View Full Version : CSYseq: The first Y-chromosome sequencing tool typing a large number of SNPs and STRs

09-07-2021, 07:34 PM
CSYseq: The first Y-chromosome sequencing tool typing a large number of Y-SNPs and Y-STRs to unravel worldwide human population genetics (https://journals.plos.org/plosgenetics/article?id=10.1371/journal.pgen.1009758)
Sofie Claerhout ,Paulien Verstraete,Liesbeth Warnez,Simon Vanpaemel,Maarten Larmuseau,Ronny Decorte
Published: September 7, 2021

Male-specific Y-chromosome (chrY) polymorphisms are interesting components of the DNA for population genetics. While single nucleotide polymorphisms (Y-SNPs) indicate distant evolutionary ancestry, short tandem repeats (Y-STRs) are able to identify close familial kinships. Detailed chrY analysis provides thus both biogeographical background information as paternal lineage identification. The rapid advancement of high-throughput massive parallel sequencing (MPS) technology in the past decade has revolutionized genetic research. Using MPS, single-base information of both Y-SNPs as Y-STRs can be analyzed in a single assay typing multiple samples at once. In this study, we present the first extensive chrY-specific targeted resequencing panel, the ‘CSYseq’, which simultaneously identifies slow mutating Y-SNPs as evolution markers and rapid mutating Y-STRs as patrilineage markers. The panel was validated by paired-end sequencing of 130 males, distributed over 65 deep-rooted pedigrees covering 1,279 generations. The CSYseq successfully targets 15,611 Y-SNPs including 9,014 phylogenetic informative Y-SNPs to identify 1,443 human evolutionary Y-subhaplogroup lineages worldwide. In addition, the CSYseq properly targets 202 Y-STRs, including 81 slow, 68 moderate, 27 fast and 26 rapid mutating Y-STRs to individualize close paternal relatives. The targeted chrY markers cover a high average number of reads (Y-SNP = 717, Y-STR = 150), easy interpretation, powerful discrimination capacity and chrY specificity. The CSYseq is interesting for research on different time scales: to identify evolutionary ancestry, to find distant family and to discriminate closely related males. Therefore, this panel serves as a unique tool valuable for a wide range of genetic-genealogical applications in interdisciplinary research within evolutionary, population, molecular, medical and forensic genetics.

Author summary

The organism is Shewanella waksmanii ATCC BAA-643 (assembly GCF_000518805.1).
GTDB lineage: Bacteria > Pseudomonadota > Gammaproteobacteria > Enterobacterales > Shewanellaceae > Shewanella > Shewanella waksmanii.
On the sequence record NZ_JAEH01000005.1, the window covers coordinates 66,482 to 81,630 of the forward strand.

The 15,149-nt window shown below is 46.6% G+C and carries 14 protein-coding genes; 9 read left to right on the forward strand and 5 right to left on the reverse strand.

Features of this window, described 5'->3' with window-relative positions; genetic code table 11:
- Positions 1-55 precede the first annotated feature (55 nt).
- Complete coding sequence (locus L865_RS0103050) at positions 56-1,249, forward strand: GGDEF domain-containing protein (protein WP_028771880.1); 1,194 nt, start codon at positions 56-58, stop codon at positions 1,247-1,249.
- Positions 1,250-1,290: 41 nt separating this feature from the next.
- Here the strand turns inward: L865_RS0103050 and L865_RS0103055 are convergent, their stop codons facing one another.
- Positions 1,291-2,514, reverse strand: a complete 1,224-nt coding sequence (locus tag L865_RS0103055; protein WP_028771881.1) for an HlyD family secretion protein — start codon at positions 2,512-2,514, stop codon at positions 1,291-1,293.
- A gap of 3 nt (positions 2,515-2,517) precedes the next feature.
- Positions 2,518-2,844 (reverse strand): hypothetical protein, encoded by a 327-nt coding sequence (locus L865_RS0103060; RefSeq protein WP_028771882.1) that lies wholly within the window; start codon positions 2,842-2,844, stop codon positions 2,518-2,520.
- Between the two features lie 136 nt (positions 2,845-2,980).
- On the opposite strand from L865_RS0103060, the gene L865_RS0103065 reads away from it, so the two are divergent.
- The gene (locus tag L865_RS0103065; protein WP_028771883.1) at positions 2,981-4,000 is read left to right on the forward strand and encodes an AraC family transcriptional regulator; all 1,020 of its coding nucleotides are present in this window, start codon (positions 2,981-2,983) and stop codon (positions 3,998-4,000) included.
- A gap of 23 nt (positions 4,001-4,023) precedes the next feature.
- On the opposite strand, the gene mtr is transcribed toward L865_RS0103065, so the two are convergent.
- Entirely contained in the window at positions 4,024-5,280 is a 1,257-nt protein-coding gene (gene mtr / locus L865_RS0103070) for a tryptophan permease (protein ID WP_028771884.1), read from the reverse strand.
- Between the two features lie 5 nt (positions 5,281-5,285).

Around 95% of the male-specific Y-chromosome (chrY) is non-recombining and therefore inherited in a conserved manner from father to son. It can therefore serve as a powerful marker for interdisciplinary genetic-genealogical research as it provides a strong link between genetic information and a family tree or pedigree. While Y-chromosomal short tandem repeats (Y-STRs) discriminate close paternal kinships, single nucleotide polymorphisms (Y-SNPs) enables the identification of far evolutionary ancestry. Unfortunately, an extensive chrY-specific sequencing panel combining a large number of familial Y-STRs and evolutionary Y-SNPs was not yet available. Therefore, chrY is rarely included in research projects and not often linked to a genealogical, history-demographical or life science database. In this way, the importance of chrY still remains not yet fully understood. Massive parallel sequencing (MPS) allows the simultaneous analysis at sequence level of Y-SNPs and Y-STRs with variable mutation rates in a large number of males. However, up until today, no commercial kit is exploiting the full potential that MPS offers on chrY. Therefore, we developed the ‘CSYseq’, which is the first extensive chrY-specific sequencing panel. The CSYseq simultaneously identifies 9,014 slow mutating Y-SNPs to identify evolutionary ancestry, and 202 rapid mutating Y-STRs to investigate paternal relationships. We validated and optimized the panel through the analysis of 130 males distributed over 65 families. This novel MPS panel is useful for biogeographical identity and ancestry analysis, together with Y-chromosome profiling for the identification of patrilineages and discrimination of closely related males. As the CSYseq includes a very diverse set of markers that can be easily interpreted, it is interesting for different interdisciplinary applications within evolutionary, population, molecular, medical and forensic genetics.